The researchers analyzed data from over 590,000 people from the United States and the United Kingdom who answered a survey about the foods they ate last February using the ZOE COVID Symptom Study application. The application allows users to record their symptoms in case of COVID-19 infection and to log when they've had a positive polymerase chain reaction (PCR) test.
By early December 2020, 19 percent of the users who participated contracted COVID-19 based on positive PCR test results and symptoms reported via the application.
"For the first time, we've been able to show that a healthier diet can cut the chances of developing [COVID-19]," said co-author Sarah Berry, a senior lecturer in nutritional sciences at King's College London.
A preprint of the study was released online in medRxiv.
Poor metabolic health and certain lifestyle factors are associated with an increased risk and severity of COVID-19, but data for diets are lacking. For their study, the researchers sought to analyze the association of diet quality with the risk and severity of COVID-19 and how that intersects with socioeconomic factors.
To that end, the researchers examined data from 592,571 users of the ZOE COVID Symptom Study application from the U.S. and the U.K. The users completed a survey about the foods they ate in February 2020. The researchers scored users' diet quality based on a scale that emphasized healthy, plant-based foods.
The users were followed until December 2020 and asked to log if they had contracted COVID-19 or were hospitalized because of it.
Diets with high quality scores were found to contain more plant-based foods, especially fruits, vegetables, nuts and whole grains. On average, people with high-scoring diets ate two pieces of fruit and three different vegetables per day. They also ate 200 grams (g) of fatty fish every week and limited their intake of refined grains and processed foods.
People who eat plant-based foods have healthy microbes in their guts, said Tim Spector, a co-author of the study and a co-founder of ZOE. Having healthy gut microbes has been linked to better health.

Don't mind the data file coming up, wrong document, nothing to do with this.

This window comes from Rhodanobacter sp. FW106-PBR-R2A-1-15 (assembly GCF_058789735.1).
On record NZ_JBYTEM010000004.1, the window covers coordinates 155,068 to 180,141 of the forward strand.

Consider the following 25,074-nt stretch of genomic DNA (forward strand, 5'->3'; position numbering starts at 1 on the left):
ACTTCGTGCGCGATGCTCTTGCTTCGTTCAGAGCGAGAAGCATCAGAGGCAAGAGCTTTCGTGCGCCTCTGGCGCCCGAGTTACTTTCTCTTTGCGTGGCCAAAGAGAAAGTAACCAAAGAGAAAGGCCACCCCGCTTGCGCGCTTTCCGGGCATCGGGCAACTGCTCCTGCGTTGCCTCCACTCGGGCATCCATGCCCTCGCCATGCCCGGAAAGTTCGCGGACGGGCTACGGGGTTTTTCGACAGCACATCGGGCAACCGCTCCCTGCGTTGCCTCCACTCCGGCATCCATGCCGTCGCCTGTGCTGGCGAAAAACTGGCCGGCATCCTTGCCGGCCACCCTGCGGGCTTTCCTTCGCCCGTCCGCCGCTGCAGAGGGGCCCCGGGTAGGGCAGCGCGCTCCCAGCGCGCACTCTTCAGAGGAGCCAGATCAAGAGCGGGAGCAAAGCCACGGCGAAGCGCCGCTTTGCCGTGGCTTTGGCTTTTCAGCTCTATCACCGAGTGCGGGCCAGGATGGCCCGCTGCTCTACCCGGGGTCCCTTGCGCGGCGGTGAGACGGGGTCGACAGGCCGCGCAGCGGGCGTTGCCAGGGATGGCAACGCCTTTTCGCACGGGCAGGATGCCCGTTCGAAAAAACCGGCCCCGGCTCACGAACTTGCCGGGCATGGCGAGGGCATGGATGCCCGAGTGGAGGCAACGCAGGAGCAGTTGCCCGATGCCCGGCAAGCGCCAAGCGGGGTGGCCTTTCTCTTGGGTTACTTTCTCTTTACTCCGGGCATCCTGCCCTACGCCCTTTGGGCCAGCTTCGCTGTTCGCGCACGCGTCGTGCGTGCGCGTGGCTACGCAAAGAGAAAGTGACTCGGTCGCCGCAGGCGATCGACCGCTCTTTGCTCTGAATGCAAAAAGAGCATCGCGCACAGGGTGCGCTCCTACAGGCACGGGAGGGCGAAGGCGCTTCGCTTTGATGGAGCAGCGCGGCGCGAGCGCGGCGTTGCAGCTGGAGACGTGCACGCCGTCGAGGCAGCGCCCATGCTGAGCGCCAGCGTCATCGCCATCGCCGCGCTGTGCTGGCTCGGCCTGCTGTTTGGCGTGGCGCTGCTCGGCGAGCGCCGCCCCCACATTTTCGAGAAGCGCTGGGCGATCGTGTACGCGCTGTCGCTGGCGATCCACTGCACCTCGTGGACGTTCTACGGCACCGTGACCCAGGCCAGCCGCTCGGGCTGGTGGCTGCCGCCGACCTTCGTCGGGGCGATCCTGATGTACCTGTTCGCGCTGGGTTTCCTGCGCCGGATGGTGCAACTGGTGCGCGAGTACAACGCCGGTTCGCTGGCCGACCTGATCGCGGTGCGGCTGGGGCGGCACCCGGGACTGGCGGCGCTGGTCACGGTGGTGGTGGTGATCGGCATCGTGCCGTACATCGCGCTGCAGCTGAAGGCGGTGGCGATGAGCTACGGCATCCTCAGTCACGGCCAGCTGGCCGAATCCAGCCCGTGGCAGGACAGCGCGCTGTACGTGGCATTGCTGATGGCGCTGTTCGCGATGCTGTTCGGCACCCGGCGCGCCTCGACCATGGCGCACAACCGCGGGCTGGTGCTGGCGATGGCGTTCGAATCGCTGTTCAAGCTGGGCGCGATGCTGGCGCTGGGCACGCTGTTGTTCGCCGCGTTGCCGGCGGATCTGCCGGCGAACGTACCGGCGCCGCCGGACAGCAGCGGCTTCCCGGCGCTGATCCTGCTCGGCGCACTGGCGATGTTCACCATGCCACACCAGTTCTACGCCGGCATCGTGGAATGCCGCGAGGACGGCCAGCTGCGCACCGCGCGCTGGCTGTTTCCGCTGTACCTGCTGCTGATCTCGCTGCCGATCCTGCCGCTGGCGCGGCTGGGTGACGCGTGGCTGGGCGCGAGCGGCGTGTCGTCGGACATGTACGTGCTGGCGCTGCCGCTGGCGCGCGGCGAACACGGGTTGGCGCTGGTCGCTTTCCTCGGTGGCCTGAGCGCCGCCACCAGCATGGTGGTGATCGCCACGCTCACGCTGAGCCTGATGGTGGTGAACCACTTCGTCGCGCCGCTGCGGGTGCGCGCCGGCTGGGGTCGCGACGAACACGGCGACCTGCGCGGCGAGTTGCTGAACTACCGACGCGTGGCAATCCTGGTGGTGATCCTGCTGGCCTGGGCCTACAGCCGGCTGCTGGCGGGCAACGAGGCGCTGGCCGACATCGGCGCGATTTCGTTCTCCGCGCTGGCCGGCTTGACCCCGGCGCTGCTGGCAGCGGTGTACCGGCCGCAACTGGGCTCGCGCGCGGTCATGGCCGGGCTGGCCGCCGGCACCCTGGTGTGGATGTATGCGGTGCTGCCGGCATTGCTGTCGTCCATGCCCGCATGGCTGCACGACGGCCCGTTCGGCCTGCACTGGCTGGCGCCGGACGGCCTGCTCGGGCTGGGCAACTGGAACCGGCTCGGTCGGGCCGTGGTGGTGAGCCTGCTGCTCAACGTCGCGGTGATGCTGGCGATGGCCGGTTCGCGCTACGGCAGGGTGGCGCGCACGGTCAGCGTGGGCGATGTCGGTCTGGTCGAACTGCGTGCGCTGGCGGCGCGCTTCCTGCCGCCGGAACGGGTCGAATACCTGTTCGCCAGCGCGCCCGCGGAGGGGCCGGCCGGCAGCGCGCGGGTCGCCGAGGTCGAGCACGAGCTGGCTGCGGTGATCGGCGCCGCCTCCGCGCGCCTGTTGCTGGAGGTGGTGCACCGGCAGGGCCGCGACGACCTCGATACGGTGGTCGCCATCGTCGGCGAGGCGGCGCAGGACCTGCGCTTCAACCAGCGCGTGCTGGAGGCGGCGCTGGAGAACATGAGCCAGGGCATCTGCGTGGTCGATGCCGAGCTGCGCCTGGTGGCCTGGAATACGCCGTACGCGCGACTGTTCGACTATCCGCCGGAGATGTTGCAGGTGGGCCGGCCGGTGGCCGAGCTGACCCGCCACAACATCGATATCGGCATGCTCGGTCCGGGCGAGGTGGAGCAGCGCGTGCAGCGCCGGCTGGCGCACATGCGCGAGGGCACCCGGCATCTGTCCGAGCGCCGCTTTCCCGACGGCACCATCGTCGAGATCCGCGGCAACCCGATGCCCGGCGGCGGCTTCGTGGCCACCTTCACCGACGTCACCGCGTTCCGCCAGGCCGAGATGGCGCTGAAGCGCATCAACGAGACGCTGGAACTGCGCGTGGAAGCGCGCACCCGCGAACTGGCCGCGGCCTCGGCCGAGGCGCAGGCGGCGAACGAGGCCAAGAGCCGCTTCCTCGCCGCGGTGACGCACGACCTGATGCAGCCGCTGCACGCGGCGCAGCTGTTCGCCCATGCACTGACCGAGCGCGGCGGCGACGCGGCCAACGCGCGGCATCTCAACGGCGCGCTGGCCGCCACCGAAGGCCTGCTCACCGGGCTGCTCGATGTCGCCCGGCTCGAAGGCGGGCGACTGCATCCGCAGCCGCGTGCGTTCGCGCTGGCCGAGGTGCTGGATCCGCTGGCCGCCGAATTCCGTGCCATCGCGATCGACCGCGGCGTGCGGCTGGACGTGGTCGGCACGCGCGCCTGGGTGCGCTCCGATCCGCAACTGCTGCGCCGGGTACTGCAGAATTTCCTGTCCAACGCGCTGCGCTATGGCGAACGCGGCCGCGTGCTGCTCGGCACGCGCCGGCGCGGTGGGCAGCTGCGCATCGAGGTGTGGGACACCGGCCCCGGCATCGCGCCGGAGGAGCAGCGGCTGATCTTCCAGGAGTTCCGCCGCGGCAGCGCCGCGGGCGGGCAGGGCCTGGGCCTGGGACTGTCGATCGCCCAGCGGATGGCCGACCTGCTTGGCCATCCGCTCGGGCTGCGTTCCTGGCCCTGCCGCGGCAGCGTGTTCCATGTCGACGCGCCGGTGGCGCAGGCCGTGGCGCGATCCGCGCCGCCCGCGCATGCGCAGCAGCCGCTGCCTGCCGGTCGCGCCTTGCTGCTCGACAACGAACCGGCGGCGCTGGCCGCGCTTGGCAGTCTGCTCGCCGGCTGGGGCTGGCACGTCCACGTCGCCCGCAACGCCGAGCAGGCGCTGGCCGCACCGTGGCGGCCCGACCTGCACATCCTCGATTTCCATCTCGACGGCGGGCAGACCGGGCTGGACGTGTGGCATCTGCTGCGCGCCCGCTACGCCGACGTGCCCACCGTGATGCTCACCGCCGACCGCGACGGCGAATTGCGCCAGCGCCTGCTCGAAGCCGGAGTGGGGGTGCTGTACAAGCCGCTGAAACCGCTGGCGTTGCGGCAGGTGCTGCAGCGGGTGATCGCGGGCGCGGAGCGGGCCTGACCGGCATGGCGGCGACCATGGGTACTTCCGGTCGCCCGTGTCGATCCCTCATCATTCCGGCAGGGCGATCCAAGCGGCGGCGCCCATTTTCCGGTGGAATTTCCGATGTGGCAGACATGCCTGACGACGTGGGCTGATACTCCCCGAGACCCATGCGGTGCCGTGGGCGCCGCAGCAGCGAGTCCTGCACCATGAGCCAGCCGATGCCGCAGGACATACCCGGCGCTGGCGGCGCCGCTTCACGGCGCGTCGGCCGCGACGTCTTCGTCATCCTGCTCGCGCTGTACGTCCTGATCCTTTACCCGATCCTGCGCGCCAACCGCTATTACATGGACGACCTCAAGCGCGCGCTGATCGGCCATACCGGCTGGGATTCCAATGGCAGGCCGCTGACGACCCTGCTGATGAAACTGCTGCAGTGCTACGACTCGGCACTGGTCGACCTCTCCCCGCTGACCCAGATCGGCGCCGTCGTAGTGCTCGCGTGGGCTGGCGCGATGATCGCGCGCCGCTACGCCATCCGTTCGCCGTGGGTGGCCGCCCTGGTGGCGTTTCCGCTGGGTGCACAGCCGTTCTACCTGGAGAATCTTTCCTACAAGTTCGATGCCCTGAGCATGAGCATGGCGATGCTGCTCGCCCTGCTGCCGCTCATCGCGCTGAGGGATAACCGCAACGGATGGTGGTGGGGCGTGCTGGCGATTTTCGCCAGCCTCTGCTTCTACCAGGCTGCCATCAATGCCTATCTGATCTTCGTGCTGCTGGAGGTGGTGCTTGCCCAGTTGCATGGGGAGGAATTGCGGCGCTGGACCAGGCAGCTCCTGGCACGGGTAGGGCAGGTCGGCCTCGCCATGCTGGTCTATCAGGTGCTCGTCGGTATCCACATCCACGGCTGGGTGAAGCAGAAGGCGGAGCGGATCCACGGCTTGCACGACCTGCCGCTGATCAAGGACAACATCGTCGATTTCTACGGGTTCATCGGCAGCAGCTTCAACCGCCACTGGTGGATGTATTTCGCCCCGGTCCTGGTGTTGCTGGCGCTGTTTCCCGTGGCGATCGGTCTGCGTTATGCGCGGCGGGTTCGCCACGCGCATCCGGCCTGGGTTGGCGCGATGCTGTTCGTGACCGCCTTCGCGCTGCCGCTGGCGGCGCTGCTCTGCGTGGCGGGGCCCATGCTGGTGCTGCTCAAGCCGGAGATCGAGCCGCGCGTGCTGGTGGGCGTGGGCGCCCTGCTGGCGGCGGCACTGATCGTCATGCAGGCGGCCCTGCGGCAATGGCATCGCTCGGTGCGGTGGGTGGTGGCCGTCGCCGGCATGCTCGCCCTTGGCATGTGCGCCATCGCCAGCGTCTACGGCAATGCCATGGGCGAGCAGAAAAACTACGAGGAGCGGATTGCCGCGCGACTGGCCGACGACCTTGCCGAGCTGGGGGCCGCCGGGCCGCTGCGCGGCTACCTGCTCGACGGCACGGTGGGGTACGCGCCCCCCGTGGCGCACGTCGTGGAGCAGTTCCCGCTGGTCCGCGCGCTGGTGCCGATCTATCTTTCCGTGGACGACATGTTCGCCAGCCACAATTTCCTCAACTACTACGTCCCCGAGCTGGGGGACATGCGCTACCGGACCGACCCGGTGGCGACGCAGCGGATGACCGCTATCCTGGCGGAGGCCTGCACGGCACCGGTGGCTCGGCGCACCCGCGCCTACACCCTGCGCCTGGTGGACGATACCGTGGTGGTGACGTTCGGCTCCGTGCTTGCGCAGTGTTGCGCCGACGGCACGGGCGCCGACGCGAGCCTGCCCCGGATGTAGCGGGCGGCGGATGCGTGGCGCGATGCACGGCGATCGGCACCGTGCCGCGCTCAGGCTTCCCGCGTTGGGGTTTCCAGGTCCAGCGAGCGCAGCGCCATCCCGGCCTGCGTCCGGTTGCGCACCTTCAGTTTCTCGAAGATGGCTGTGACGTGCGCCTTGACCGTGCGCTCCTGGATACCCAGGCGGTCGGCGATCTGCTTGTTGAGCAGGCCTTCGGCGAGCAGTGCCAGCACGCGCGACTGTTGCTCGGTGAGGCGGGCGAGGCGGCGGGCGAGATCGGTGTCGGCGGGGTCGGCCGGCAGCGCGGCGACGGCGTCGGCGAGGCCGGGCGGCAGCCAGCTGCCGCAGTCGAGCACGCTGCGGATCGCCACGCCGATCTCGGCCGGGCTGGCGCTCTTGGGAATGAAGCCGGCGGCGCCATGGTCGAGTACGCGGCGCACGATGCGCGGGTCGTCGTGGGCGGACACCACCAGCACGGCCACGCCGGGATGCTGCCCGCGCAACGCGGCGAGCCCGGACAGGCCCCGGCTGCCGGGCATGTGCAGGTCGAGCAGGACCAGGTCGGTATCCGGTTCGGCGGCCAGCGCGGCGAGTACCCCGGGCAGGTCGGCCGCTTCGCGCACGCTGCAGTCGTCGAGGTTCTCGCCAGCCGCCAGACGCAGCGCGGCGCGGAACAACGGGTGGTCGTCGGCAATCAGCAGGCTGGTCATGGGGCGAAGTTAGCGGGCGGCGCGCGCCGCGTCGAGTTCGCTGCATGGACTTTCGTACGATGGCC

On the other hand, low-scoring diets were found to contain more processed foods. On average, users with low-scoring diets ate fewer than two pieces of fruit per week and went some days without eating any vegetable or oily fish.
In addition, the researchers found that there were 72 cases of COVID-19 for every 10,000 person-months among users with high-scoring diets. Meanwhile, there were 95 cases of COVID-19 for every 10,000 person-months among users with low-scoring diets.
Overall, the researchers found that users with high-scoring diets were 10 percent less likely to contract COVID-19 and 40 percent less likely to become severely ill with the disease than users with low-scoring diets. They estimated that nearly a quarter of users who became infected with COVID-19 could have avoided the disease if they ate a healthier diet.
They also noted that users living in areas where plant-based foods were less available may face a greater risk of COVID-19 infection than users with easier access to those foods.
There is no need to go vegan to reap the health benefits of eating plant-based foods. Many healthy plant-based diets, such as the Mediterranean diet, still allow meats and animal products to a certain degree. However, you're encouraged to limit your intake of those foods as much as possible.
If you want to get started on a plant-based diet, keep the following tips in mind:
Fresh.news has more articles on the health benefits of eating plant-based foods.